In The News
OP-ED: It's time to take the offensive in the war on PTSD
Harrisburg, December 19, 2019
Tags: Veterans Issues
Marine Corps Sgt. Dakota Meyer and his team came under such heavy enemy fire near the Afghan village of Ganjigal that it sounded to him like they were surrounded by static electricity. Despite imminently life-threatening dangers, he intentionally made five forays headlong into a hail of gunfire, killing several enemy insurgents while evacuating two dozen Afghan soldiers and recovering the bodies of four Americans, including three of his team members.
A hero by any stretch of the definition, Sgt. Meyer became the first living Marine in more than four decades to receive a Medal of Honor – America's highest and most prestigious personal military decoration awarded for extraordinary acts of valor.
But his heroism came at a great personal cost – the war came home with him.
Anxious, quick to anger and unable to get the war out of his head, Sgt. Meyer was diagnosed with post-traumatic stress disorder (PTSD). He is far from alone.
The U.S. Department of Veterans Affairs estimates between 11 and 20 percent of Operation Iraqi Freedom and Enduring Freedom Veterans have PTSD in a given year; 12 percent of Gulf War Veterans; and, 15 percent of Vietnam Veterans suffer with PTSD annually. Sadly, only 40 percent of our heroes will find relief with current treatments.
Left untreated, PTSD can be debilitating, leading to a decline in quality of life and causing significant medical, mental health, interpersonal, and social impairment. More threatening though, PTSD has a strong link to suicide risk, with the lack of effective treatment now seen as a major contributing factor in the grisly number of Veteran suicides that have soared to roughly 20 per day.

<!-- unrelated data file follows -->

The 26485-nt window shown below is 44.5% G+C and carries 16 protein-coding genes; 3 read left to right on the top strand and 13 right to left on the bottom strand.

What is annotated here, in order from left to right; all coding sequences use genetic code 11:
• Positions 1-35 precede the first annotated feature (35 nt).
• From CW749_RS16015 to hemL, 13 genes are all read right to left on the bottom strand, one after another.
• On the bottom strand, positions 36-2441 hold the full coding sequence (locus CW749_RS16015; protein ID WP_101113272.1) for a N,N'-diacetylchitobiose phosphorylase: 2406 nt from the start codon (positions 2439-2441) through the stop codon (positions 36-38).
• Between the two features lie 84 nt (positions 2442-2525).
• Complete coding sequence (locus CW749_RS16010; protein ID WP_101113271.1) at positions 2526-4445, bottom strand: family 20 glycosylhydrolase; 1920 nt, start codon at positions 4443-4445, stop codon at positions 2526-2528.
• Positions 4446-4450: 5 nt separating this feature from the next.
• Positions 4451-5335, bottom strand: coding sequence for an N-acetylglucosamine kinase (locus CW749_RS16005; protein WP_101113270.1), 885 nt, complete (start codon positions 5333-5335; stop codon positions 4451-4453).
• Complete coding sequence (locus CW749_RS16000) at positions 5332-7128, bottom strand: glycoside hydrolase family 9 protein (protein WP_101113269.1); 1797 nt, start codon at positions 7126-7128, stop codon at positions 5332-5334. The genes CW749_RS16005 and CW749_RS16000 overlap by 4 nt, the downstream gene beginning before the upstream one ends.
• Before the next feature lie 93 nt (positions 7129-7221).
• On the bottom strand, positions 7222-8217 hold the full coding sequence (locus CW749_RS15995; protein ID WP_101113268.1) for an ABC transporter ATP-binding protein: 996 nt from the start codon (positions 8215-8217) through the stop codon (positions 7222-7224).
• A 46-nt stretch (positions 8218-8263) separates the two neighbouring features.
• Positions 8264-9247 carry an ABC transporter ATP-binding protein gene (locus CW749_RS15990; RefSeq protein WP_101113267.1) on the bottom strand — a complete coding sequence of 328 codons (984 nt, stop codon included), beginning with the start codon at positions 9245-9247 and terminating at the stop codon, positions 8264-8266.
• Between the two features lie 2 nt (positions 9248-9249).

Because we have a moral duty to do everything we can to ease the suffering of Veterans and their families who have risked everything to protect our Freedoms and American way of life, I have created landmark legislation that would provide our hometown heroes with unrestricted access to a promising treatment.
Called stellate ganglion block (SGB) therapy, a procedure that has been used to relieve chronic pain since the 1920s, this rather simple, outpatient procedure has been proven to alleviate common PTSD symptoms such as hyperarousal, exaggerated startle responses, and anxiety. By injecting an anesthetic agent on the stellate ganglion, a collection of nerves in the neck that controls the activation of the “fight or flight” survival reflex, it helps bring relief to regions of the cerebral cortex thought to be abnormally activated in sufferers of PTSD.
Recipients like Sgt. Meyer describe a nearly immediate benefit from this treatment alternative, with improvements reported within minutes to days of the procedure.
“It feels like a million pounds is taken off me,” said Sgt. Meyer. “It’s like if you took in being downtown New York City in rush hour traffic to all of a sudden driving down a quiet country road with nowhere to be.”
Considered a low-risk pain procedure when administered by a trained clinician only a few times a year, SGB was first recognized as a treatment for PTSD in 2008. But as of 2018, only 11 out of America’s 143 VA facilities reported using the procedure to treat PTSD. In addition, a Veteran first have must fail traditional PTSD treatments before they can be considered for an SGB treatment.
Ultimately, my legislation, the Treatment and Relief through Emerging and Accessible Therapy or (TREAT) PTSD Act, would direct the Veterans Affairs secretary to expand access to SGB therapy to all Veterans upon their diagnosis of PTSD by making it a covered treatment under federal law.
While SGB is by no means a PTSD cure-all, it is believed by many to potentially revolutionize the way PTSD is handled. And for many Veterans who have tried it, it is seen as a lifesaving gateway that calms their reactions so they can be more traditional therapies.
“You can’t ever think about fixing stuff when you’re in the heat of the fire,” said Sgt. Meyer. “(SGB) puts the fire out and allows you to really think about what you need to do to keep the fire from coming back.”
By providing our Veterans a path to treatment access, space and breathing room they have thus far been denied, we can provide them a well-earned road to compassion, healing and prosperity. And in a world that could use a little more unity, that’s a road that can bring us all home together.